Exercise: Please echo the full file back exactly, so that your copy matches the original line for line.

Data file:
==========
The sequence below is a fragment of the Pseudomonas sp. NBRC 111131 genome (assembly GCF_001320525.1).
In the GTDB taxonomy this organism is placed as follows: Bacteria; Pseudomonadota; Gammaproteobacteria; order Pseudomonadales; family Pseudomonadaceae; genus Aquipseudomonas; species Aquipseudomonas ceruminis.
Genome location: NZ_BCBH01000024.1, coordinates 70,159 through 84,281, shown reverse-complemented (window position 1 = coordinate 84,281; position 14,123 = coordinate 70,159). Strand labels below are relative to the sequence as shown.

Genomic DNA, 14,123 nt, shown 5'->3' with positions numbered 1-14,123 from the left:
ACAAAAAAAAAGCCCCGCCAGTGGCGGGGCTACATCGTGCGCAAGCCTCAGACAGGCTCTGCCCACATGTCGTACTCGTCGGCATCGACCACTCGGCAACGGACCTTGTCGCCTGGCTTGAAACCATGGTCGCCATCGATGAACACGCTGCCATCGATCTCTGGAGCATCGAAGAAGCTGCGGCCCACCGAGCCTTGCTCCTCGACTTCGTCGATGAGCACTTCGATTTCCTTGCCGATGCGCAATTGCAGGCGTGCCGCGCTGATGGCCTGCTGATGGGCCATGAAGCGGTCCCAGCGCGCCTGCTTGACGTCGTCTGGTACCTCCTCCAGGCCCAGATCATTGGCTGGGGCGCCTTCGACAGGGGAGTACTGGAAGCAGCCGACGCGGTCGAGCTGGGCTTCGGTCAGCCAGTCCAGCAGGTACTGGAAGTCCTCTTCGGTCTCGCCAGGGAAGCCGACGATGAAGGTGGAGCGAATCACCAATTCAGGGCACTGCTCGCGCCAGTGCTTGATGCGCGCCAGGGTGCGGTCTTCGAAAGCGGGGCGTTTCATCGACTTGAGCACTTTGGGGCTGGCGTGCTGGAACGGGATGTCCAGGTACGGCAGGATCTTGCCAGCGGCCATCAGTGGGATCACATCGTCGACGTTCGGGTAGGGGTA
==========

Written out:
The sequence below is a fragment of the Pseudomonas sp. NBRC 111131 genome (assembly GCF_001320525.1).
In the GTDB taxonomy this organism is placed as follows: Bacteria; Pseudomonadota; Gammaproteobacteria; order Pseudomonadales; family Pseudomonadaceae; genus Aquipseudomonas; species Aquipseudomonas ceruminis.
Genome location: NZ_BCBH01000024.1, coordinates 70,159 through 84,281, shown reverse-complemented (window position 1 = coordinate 84,281; position 14,123 = coordinate 70,159). Strand labels below are relative to the sequence as shown.

Genomic DNA, 14,123 nt, shown 5'->3' with positions numbered 1-14,123 from the left:
ACAAAAAAAAAGCCCCGCCAGTGGCGGGGCTACATCGTGCGCAAGCCTCAGACAGGCTCTGCCCACATGTCGTACTCGTCGGCATCGACCACTCGGCAACGGACCTTGTCGCCTGGCTTGAAACCATGGTCGCCATCGATGAACACGCTGCCATCGATCTCTGGAGCATCGAAGAAGCTGCGGCCCACCGAGCCTTGCTCCTCGACTTCGTCGATGAGCACTTCGATTTCCTTGCCGATGCGCAATTGCAGGCGTGCCGCGCTGATGGCCTGCTGATGGGCCATGAAGCGGTCCCAGCGCGCCTGCTTGACGTCGTCTGGTACCTCCTCCAGGCCCAGATCATTGGCTGGGGCGCCTTCGACAGGGGAGTACTGGAAGCAGCCGACGCGGTCGAGCTGGGCTTCGGTCAGCCAGTCCAGCAGGTACTGGAAGTCCTCTTCGGTCTCGCCAGGGAAGCCGACGATGAAGGTGGAGCGAATCACCAATTCAGGGCACTGCTCGCGCCAGTGCTTGATGCGCGCCAGGGTGCGGTCTTCGAAAGCGGGGCGTTTCATCGACTTGAGCACTTTGGGGCTGGCGTGCTGGAACGGGATGTCCAGGTACGGCAGGATCTTGCCAGCGGCCATCAGTGGGATCACATCGTCGACGTTCGGGTAGGGGTA